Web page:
All right, here’s one I found as research for this post. And honestly, I didn’t even know it existed. You can reference another filter in your query, and add onto it!

filter = "Filter Name" AND ...

Yes, this is a real thing! You can use this trick to narrow down the results of a query further, or two build several variations on a query while abstracting out the common parts. It amazes me to this day that I can have studied this platform extensively for years, yet I can still find something I genuinely did not know!

Subscribing to a Saved Filter

So, let us go back to the Triage example from the lastLogin() section. You’re happy with the results, but you hate that you have to log in to JIRA each morning to get started. Maybe you’d like to review the results on the train while on your way to get a head start? You can use JIRA’s Mobile App, but that won’t remind you to do it.

There is a way to get JIRA to email you the result of your query on a set schedule. This trick is called a subscription, where JIRA will run the saved filter based on your permissions, and send you the results via email.  

To set up a subscription, first navigate to your saved Filter. Then click “Details -> New Subscription”

Once there, you can set up which groups (to which you are a member) will receive the query. You can also select “Personal Subscription” (which is the default) to send it to yourself. Afterward, select how often you would like to receive the filter results and click “Subscribe.” Congratulations, you will now start regularly receiving the Query results.


Searching through the Past

So, it is now time for “Admin Storytime” with Rodney. Once upon a time, a Project Manager came up to the brave JIRA Admin nervous. One of the villagers wasn’t too smart and had closed many issues that shouldn’t have been. The Project Manager was scared that this would mess up their project, so he needed our hero’s help in finding all the closed issues and reversing the dreadful curse. 

So what did the hero do? He did a historical searched using the Changed functionality.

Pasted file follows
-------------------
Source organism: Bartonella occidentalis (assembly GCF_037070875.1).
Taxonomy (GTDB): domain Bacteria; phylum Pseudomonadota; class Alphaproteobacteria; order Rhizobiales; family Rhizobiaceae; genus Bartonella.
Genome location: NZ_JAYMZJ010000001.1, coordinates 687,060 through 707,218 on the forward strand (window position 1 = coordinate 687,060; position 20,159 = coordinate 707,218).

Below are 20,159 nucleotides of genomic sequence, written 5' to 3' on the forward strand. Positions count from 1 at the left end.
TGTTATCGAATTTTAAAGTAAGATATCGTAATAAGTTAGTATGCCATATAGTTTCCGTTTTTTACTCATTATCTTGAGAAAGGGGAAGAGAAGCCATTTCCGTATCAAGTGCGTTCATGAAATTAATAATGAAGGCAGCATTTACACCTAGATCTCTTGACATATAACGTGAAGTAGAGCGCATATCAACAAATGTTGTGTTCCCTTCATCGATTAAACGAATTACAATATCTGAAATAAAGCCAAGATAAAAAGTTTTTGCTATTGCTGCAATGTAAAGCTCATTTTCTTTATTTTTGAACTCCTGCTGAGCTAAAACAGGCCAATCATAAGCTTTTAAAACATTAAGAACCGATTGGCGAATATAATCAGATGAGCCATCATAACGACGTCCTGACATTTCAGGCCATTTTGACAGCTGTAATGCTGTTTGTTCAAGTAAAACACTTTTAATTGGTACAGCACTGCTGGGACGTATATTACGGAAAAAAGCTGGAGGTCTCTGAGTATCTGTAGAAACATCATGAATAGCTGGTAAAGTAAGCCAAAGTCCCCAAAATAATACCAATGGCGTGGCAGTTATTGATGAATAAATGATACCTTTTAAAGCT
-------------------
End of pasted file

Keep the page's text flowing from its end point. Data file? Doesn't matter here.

For those not familiar, you can use “changed” to take a look at what a field value was, who changed it, what they changed it to, and when they changed it. In this case, the query looked like this:

status changed to Closed by Villager after startOfDay()

I would note that not all fields support this kind of searching – in fact, the vast majority doesn’t. Status, however, is one I can usually search the history on, so it’s handy to keep in mind.  


sorting

Sorting your returns

So, most of the time, the order you get issues back in is not essential. But sometimes, it does help you understand the data if you can sort it by one metric or another. This situation is where the “Order By” function comes in.  

reporter = currentUser() order by created ASC, updated DESC

This function allows you to specify what order you’d like to receive the results. For example, you can sort it by date created in Descending (DESC) to get a list of results sorted from the newest to the oldest. Put the field you’d like to sort by, and then the direction you want to sort on, and you are off to the races.

You can also sort by more than one field. For example, you can first sort by the assignee to get an alphabetized list of issues by assignee, then sort by Updated to get the newest issues touched by each user on top of each user’s results.

I should note that not all gadgets respect the Order By function, so your mileage may vary on Dashboards, but it’s still something handy to keep in mind.

So, what are your favorite JQL Tricks?

As I have noted, some of these I got from your comments on the previous JQL post. So what other JQL tricks do you have? Post your favorite tricks, and I may share them on a future post!

If you are in the Atlanta, GA area next week, I’ll be speaking during the first half of the (Remote) Atlassian Community Event on how to set up Nagios to monitor Atlassian Applications. I hope you will join us!

Don’t forget to comment, like, and share this post on social media of your choice to help spread the word! As I said, you guys have been killing it this month on the numbers, and I want to see if we can get an all-time high! Also, be sure to follow me on twitter at @theJIRAguy.